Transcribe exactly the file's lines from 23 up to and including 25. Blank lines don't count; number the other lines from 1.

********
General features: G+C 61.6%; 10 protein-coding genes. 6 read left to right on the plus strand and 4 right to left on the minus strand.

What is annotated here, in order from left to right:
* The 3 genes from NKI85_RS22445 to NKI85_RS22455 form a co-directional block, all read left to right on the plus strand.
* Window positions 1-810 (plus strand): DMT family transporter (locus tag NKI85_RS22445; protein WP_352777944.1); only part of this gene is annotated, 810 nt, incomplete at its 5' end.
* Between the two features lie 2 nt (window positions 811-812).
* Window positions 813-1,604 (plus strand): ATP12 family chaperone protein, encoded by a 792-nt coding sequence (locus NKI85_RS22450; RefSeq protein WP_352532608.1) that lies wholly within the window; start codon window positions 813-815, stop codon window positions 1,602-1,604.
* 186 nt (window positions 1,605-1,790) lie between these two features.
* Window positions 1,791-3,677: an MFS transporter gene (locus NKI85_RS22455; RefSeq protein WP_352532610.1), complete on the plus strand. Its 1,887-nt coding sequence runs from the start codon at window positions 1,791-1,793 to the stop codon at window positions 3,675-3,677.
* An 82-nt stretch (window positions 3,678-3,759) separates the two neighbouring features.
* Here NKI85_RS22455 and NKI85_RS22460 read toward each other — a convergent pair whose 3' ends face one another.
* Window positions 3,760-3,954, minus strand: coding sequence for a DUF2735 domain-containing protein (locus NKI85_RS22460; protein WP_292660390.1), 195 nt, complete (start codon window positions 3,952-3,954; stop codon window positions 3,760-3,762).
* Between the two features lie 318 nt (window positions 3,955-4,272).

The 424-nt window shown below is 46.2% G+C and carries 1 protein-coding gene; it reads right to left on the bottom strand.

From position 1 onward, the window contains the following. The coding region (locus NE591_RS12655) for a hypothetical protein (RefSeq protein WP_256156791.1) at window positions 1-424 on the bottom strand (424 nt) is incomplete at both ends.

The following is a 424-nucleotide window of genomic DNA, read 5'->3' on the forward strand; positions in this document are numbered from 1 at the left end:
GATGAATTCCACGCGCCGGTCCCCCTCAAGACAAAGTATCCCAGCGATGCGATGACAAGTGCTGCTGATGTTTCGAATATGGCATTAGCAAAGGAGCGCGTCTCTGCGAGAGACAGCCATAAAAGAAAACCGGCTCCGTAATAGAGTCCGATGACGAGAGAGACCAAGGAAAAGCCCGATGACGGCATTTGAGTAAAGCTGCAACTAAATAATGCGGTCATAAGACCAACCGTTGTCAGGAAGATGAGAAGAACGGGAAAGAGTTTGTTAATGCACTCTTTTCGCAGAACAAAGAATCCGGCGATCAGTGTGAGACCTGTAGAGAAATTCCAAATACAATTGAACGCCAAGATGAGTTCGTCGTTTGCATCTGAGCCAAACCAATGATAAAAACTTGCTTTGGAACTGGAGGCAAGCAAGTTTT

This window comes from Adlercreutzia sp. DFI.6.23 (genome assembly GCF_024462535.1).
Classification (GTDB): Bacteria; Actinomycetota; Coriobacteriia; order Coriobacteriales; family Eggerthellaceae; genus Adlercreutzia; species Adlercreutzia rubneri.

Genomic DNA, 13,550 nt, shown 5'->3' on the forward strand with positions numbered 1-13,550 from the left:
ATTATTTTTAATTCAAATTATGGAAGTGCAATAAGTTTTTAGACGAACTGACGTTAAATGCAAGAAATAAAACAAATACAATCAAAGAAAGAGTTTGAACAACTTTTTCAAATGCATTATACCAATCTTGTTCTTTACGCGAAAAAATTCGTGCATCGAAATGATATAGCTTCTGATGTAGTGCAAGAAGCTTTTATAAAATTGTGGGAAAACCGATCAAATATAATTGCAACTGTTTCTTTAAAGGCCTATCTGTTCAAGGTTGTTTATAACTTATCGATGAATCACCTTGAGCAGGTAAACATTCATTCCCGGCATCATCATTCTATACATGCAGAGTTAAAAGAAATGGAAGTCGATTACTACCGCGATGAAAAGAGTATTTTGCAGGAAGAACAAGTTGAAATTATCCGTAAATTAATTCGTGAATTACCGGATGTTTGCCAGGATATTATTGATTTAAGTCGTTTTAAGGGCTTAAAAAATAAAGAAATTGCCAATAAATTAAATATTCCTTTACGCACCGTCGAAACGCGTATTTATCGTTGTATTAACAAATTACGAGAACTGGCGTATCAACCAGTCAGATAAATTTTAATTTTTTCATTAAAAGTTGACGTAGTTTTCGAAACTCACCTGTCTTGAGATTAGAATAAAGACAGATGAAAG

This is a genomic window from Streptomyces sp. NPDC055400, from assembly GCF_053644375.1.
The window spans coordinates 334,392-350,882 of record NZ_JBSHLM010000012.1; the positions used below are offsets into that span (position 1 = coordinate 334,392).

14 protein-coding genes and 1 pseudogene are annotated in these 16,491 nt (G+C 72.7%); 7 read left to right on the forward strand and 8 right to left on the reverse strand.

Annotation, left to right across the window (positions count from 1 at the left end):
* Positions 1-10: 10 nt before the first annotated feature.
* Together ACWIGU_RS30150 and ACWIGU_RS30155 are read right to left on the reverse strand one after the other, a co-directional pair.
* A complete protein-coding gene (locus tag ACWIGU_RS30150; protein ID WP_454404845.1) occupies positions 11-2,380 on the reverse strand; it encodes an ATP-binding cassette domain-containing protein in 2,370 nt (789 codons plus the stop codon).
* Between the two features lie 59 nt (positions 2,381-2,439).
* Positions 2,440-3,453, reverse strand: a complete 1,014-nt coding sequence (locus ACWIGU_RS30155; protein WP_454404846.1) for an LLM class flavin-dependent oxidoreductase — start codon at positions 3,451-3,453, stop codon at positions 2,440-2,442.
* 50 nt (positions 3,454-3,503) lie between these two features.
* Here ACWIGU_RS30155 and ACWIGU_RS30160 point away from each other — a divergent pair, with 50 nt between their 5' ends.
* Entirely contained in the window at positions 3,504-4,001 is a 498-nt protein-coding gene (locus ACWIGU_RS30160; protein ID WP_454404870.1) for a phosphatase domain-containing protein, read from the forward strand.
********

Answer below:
14 protein-coding genes and 1 pseudogene are annotated in these 16,491 nt (G+C 72.7%); 7 read left to right on the forward strand and 8 right to left on the reverse strand.

Annotation, left to right across the window (positions count from 1 at the left end):
* Positions 1-10: 10 nt before the first annotated feature.